In addition to misinformation, another challenge is vaccine hesitancy. Mill Etienne, M.D. '02, M.P.H., FAAN, FAES, vice chancellor for diversity and inclusion, School of Medicine associate dean of student affairs and associate professor of neurology and of medicine, presented “Vaccine Hesitancy and COVID-19: What is it and what can we do about it?” speaking on the factors leading to hesitancy and skepticism in the COVID-19 vaccine. Dr. Etienne presented statistics showing the demographics of those who were hesitant, including Republicans, people aged 30 to 49 and Black adults, citing worries about side effects, distrust of the government and wanting to wait and see how it works. Dr. Etienne pointed out that distrust could stem from unethical experiments done on marginalized communities in the United States. He discussed important strategies to increase vaccinations in those who are skeptical, including promoting trustworthiness and transparency. “It’s important to make clear to community members that the vaccines were made using processes that have been developed and tested for many years.” 

Giving a different perspective of the pandemic’s challenges, Joshua Ratner, vice president and chief strategy officer of WMCHealth, discussed the response to the initial outbreak in an interview with Dr. Halperin. Mr. Ratner reflected on the challenges of running a hospital during the pandemic, including creating new venues for patients, operating a tent for testing, assisting in mass vaccination sites and adapting to rapidly changing restrictions and guidelines.  “We had to throw away the existing rule book of how to run a hospital and create a new one,” Mr. Ratner said.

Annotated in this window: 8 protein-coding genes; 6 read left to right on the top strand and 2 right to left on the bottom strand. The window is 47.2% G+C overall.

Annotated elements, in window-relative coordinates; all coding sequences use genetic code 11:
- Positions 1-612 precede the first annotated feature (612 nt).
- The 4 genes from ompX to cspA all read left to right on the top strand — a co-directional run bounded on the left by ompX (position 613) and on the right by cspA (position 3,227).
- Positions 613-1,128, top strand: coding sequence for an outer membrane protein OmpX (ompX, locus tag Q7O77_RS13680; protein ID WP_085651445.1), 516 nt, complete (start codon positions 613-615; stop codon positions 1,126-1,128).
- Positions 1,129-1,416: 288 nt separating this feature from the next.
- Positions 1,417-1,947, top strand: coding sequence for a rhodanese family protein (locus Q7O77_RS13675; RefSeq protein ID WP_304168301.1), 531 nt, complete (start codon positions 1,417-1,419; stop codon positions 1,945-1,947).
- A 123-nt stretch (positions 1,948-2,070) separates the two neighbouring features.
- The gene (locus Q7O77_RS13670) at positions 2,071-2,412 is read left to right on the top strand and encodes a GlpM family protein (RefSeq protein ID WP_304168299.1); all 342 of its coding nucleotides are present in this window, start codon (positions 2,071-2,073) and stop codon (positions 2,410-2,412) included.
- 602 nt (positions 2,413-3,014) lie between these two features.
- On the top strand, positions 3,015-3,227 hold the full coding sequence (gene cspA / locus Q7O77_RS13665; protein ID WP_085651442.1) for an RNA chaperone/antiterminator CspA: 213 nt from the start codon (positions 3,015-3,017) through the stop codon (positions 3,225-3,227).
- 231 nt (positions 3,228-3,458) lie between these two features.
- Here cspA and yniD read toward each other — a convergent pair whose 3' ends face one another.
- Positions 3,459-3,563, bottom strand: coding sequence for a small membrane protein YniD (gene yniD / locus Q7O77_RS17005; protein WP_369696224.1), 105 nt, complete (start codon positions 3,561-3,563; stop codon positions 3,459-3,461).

The symposium pivoted to legal news regarding vaccine mandates by employers, in a presentation led by Nicholas S. Janiga, Esq., vice president and chief legal counsel. Mr. Janiga spoke about recent legal cases including a lawsuit against Houston Methodist Hospital by employees who were mandated to get vaccinated or face termination. Mr. Janiga explained that while this case was thrown out by a judge, laws differ from state to state and could have varying legal implications.

The symposium concluded with a vibrant question and answer session hosted by Alan Kadish, M.D., president of NYMC and TCUS, covering questions on children getting vaccinated to further discussions about the prolonged efficacy of vaccines.